Results from a recent visitor and exhibitor survey has New Zealand Agricultural Fieldays celebrating another successful year as preparations begin for their 50th anniversary event in 2018. In the survey, 96 per cent of visitors rated their experience of Fieldays 2017 as “good” to “excellent” and 92 per cent of exhibitors said they would exhibit again.
The iconic event, billed as the largest of its kind in the southern hemisphere, saw a record 133,588 people through the gates – its highest visitor number yet. Chief executive Peter Nation says he’s pleased with the survey results and proud he and his team pulled off another world-class event.
“This year we wanted to highlight how broad the primary industries sector is and I think that really came through in the variety of exhibitions and features we had,” says Mr Nation. “The Fieldays Careers & Education Hub is a good example of this, where you’ve got thousands of school students seeing and learning about what goes on in the industry in terms of jobs and education opportunities. These are the kinds of initiatives where you see just and how much the industry contributes on a global level.”
The figures for 2017’s Fieldays event show the impact it has not only on the Waikato region, but nationally and internationally.
This year’s event was held over four days, from June 14 to 17. Visitors came from more than 40 countries, with the biggest visitor day of 40,104 on Friday 16 June. There were 988 exhibitors across 1473 sites, nine of them international exhibitors.
Unexpectedly, Fieldays also reported 10 skin cancers found via the Health Hub visitor app. The Health Hub was a new area for 2017, designed to educate and inform Fieldays visitors about health issues affecting rural and urban communities. “The Health Hub was an interactive, fun space designed to put rural health in the spotlight,” says Mr Nation. “The fact that 10 skin cancers were picked up, along with several other significant health issues, was astounding. We’re proud to have been able to provide such a positive platform to raise awareness of the importance of rural health and possibly save a life.”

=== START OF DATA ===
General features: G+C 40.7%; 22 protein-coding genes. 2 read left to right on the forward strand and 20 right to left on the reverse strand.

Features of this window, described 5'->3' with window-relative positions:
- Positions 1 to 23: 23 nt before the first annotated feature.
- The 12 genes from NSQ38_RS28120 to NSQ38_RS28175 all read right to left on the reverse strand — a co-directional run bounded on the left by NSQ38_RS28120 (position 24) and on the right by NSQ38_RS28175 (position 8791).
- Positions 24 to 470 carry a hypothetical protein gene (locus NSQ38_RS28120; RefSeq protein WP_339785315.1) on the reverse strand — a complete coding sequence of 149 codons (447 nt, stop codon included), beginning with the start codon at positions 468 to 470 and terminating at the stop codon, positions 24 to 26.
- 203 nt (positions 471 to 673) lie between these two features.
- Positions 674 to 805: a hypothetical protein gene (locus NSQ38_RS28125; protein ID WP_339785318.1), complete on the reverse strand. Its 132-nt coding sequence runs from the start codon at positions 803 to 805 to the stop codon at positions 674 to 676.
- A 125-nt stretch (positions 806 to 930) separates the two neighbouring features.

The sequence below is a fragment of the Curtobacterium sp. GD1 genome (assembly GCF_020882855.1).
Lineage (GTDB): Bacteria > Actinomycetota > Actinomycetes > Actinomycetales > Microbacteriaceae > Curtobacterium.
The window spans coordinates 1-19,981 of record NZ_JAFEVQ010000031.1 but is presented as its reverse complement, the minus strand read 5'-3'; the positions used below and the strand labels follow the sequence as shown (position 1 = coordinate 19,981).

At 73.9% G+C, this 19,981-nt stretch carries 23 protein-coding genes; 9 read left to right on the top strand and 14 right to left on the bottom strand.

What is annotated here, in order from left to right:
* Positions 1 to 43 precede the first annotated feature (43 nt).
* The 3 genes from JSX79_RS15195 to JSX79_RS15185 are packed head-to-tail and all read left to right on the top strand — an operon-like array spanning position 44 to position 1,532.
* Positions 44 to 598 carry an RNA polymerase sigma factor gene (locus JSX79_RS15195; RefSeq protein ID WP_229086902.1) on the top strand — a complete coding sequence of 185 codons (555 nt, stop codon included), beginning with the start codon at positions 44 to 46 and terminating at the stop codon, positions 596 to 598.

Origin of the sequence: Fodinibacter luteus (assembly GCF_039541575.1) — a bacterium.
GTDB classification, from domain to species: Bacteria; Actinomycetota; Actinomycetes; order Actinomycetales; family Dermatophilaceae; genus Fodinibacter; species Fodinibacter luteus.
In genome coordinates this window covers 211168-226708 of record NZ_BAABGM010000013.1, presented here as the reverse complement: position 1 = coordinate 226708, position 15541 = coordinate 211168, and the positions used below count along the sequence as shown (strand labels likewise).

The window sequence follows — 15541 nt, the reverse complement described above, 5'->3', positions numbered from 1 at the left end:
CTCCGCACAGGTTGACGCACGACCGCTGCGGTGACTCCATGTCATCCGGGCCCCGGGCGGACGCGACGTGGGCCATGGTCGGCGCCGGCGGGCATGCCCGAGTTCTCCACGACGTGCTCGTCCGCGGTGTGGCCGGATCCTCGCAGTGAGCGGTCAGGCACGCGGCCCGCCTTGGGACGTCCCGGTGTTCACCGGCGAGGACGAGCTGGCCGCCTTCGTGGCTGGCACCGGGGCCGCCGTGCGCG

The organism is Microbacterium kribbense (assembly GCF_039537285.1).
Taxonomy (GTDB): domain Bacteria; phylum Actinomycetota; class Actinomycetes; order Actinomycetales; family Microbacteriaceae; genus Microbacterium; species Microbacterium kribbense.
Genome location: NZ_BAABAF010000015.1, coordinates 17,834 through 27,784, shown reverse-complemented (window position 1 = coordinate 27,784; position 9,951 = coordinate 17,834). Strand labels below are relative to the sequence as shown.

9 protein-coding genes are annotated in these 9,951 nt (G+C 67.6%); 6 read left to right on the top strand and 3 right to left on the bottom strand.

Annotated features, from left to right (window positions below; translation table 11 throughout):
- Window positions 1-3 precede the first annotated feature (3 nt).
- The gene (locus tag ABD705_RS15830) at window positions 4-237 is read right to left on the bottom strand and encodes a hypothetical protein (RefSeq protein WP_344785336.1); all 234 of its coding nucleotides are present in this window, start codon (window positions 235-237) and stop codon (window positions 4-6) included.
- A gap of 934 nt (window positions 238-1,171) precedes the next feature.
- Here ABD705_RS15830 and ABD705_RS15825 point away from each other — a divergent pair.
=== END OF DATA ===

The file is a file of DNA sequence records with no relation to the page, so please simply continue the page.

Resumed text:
Sustainable practices have become an increased feature of Fieldays, and this year 47 per cent of the event’s waste was recycled and reused, preventing it from going into landfill. A record 11,000 people also travelled to Fieldays by public transport resulting in a noticeable reduction in road traffic.
“We estimate the public transport provided took about 5000 cars off the road. People were constantly telling us how much easier the traffic was this year,” says Mr Nation. As with other years, hundreds of volunteers ensured the four-day event ran smoothly. “There were 232 volunteers who generously gave their time to help this year,” says Mr Nation. “Every year we’re fortunate to have a large group of committed, skilled people help make Fieldays a success. We’re hugely appreciative of their efforts.”
Mr Nation says the theme for Fieldays’ 50th anniversary next year will be the ‘Future of Farming’. The 2018 event is shaping up to be the biggest and best yet, and will also celebrate the wide-ranging contributions Fieldays has made to the agriculture industry since its inception in 1968.
“We have a really proud history as a world-class agricultural showcase and it has come a long way from an event aimed at getting farmers together and bridging the rural and urban gap,” says Mr Nation. “Fieldays is continually looking to the future and the advancement of agriculture, agribusiness and agritech, and promoting the primary industries in New Zealand and around the world.”
A committee of past New Zealand National Fieldays Society presidents and members has been put together to help organise the 50th New Zealand Agricultural Fieldays, alongside extra events, a local museum exhibition and a history book.
The 50th New Zealand Agricultural Fieldays will take place from 13-16 June 2018 at Mystery Creek Events Centre near Hamilton.